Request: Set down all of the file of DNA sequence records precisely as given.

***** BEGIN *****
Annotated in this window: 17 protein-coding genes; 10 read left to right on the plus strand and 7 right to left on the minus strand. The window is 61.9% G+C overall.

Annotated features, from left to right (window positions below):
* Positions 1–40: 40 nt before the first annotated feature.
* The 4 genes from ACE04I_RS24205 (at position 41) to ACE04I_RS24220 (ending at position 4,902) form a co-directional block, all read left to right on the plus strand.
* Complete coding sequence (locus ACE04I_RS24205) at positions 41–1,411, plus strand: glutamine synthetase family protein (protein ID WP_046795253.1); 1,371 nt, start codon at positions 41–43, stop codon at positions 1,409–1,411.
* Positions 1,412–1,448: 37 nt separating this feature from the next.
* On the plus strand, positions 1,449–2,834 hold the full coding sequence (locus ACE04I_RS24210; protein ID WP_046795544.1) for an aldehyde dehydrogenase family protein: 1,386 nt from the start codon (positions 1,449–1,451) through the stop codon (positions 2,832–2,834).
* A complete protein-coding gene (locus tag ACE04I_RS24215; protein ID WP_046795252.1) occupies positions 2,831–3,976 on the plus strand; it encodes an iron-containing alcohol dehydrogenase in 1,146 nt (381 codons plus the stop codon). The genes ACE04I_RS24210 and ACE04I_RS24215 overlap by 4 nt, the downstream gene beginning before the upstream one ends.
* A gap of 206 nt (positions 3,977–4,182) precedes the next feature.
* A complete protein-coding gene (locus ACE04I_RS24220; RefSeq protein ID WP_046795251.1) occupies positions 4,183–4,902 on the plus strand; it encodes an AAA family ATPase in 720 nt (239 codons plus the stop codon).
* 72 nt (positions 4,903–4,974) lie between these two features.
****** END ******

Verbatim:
Annotated in this window: 17 protein-coding genes; 10 read left to right on the plus strand and 7 right to left on the minus strand. The window is 61.9% G+C overall.

Annotated features, from left to right (window positions below):
* Positions 1–40: 40 nt before the first annotated feature.
* The 4 genes from ACE04I_RS24205 (at position 41) to ACE04I_RS24220 (ending at position 4,902) form a co-directional block, all read left to right on the plus strand.
* Complete coding sequence (locus ACE04I_RS24205) at positions 41–1,411, plus strand: glutamine synthetase family protein (protein ID WP_046795253.1); 1,371 nt, start codon at positions 41–43, stop codon at positions 1,409–1,411.
* Positions 1,412–1,448: 37 nt separating this feature from the next.
* On the plus strand, positions 1,449–2,834 hold the full coding sequence (locus ACE04I_RS24210; protein ID WP_046795544.1) for an aldehyde dehydrogenase family protein: 1,386 nt from the start codon (positions 1,449–1,451) through the stop codon (positions 2,832–2,834).
* A complete protein-coding gene (locus tag ACE04I_RS24215; protein ID WP_046795252.1) occupies positions 2,831–3,976 on the plus strand; it encodes an iron-containing alcohol dehydrogenase in 1,146 nt (381 codons plus the stop codon). The genes ACE04I_RS24210 and ACE04I_RS24215 overlap by 4 nt, the downstream gene beginning before the upstream one ends.
* A gap of 206 nt (positions 3,977–4,182) precedes the next feature.
* A complete protein-coding gene (locus ACE04I_RS24220; RefSeq protein ID WP_046795251.1) occupies positions 4,183–4,902 on the plus strand; it encodes an AAA family ATPase in 720 nt (239 codons plus the stop codon).
* 72 nt (positions 4,903–4,974) lie between these two features.